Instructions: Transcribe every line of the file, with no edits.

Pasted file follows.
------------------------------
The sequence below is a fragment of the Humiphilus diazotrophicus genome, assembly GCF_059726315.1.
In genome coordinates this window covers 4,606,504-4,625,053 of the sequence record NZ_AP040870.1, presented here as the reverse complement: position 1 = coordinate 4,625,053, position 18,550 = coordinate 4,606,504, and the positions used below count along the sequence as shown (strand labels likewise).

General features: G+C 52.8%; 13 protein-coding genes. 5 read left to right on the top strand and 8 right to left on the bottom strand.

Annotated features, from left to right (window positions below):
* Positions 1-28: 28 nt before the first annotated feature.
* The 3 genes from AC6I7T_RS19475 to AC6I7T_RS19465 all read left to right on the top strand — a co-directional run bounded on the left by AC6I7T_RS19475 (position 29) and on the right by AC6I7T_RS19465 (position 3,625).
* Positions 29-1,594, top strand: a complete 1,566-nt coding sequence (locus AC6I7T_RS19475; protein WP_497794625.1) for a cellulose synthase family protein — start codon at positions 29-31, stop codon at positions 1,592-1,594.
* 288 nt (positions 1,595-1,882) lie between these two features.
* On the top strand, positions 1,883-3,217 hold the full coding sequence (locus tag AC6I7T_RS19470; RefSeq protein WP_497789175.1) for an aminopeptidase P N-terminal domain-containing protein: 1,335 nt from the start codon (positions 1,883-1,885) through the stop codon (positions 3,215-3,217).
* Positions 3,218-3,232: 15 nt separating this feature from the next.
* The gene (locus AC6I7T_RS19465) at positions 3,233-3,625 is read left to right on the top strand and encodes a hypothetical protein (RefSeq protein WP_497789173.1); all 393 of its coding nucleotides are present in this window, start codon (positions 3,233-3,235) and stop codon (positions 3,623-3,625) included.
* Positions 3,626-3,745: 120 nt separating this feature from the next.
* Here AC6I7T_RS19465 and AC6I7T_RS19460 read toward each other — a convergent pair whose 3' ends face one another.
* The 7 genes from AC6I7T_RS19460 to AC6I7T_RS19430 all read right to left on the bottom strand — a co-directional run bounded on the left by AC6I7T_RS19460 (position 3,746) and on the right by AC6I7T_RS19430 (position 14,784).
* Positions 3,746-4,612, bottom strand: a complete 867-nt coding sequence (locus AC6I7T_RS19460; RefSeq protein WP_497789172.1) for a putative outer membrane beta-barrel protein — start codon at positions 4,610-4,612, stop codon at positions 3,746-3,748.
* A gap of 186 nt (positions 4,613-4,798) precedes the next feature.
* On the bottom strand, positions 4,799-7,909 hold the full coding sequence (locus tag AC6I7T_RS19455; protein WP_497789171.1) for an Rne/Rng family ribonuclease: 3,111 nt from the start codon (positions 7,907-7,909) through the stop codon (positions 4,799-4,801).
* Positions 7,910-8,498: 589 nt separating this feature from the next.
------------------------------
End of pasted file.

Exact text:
The sequence below is a fragment of the Humiphilus diazotrophicus genome, assembly GCF_059726315.1.
In genome coordinates this window covers 4,606,504-4,625,053 of the sequence record NZ_AP040870.1, presented here as the reverse complement: position 1 = coordinate 4,625,053, position 18,550 = coordinate 4,606,504, and the positions used below count along the sequence as shown (strand labels likewise).

General features: G+C 52.8%; 13 protein-coding genes. 5 read left to right on the top strand and 8 right to left on the bottom strand.

Annotated features, from left to right (window positions below):
* Positions 1-28: 28 nt before the first annotated feature.
* The 3 genes from AC6I7T_RS19475 to AC6I7T_RS19465 all read left to right on the top strand — a co-directional run bounded on the left by AC6I7T_RS19475 (position 29) and on the right by AC6I7T_RS19465 (position 3,625).
* Positions 29-1,594, top strand: a complete 1,566-nt coding sequence (locus AC6I7T_RS19475; protein WP_497794625.1) for a cellulose synthase family protein — start codon at positions 29-31, stop codon at positions 1,592-1,594.
* 288 nt (positions 1,595-1,882) lie between these two features.
* On the top strand, positions 1,883-3,217 hold the full coding sequence (locus tag AC6I7T_RS19470; RefSeq protein WP_497789175.1) for an aminopeptidase P N-terminal domain-containing protein: 1,335 nt from the start codon (positions 1,883-1,885) through the stop codon (positions 3,215-3,217).
* Positions 3,218-3,232: 15 nt separating this feature from the next.
* The gene (locus AC6I7T_RS19465) at positions 3,233-3,625 is read left to right on the top strand and encodes a hypothetical protein (RefSeq protein WP_497789173.1); all 393 of its coding nucleotides are present in this window, start codon (positions 3,233-3,235) and stop codon (positions 3,623-3,625) included.
* Positions 3,626-3,745: 120 nt separating this feature from the next.
* Here AC6I7T_RS19465 and AC6I7T_RS19460 read toward each other — a convergent pair whose 3' ends face one another.
* The 7 genes from AC6I7T_RS19460 to AC6I7T_RS19430 all read right to left on the bottom strand — a co-directional run bounded on the left by AC6I7T_RS19460 (position 3,746) and on the right by AC6I7T_RS19430 (position 14,784).
* Positions 3,746-4,612, bottom strand: a complete 867-nt coding sequence (locus AC6I7T_RS19460; RefSeq protein WP_497789172.1) for a putative outer membrane beta-barrel protein — start codon at positions 4,610-4,612, stop codon at positions 3,746-3,748.
* A gap of 186 nt (positions 4,613-4,798) precedes the next feature.
* On the bottom strand, positions 4,799-7,909 hold the full coding sequence (locus tag AC6I7T_RS19455; protein WP_497789171.1) for an Rne/Rng family ribonuclease: 3,111 nt from the start codon (positions 7,907-7,909) through the stop codon (positions 4,799-4,801).
* Positions 7,910-8,498: 589 nt separating this feature from the next.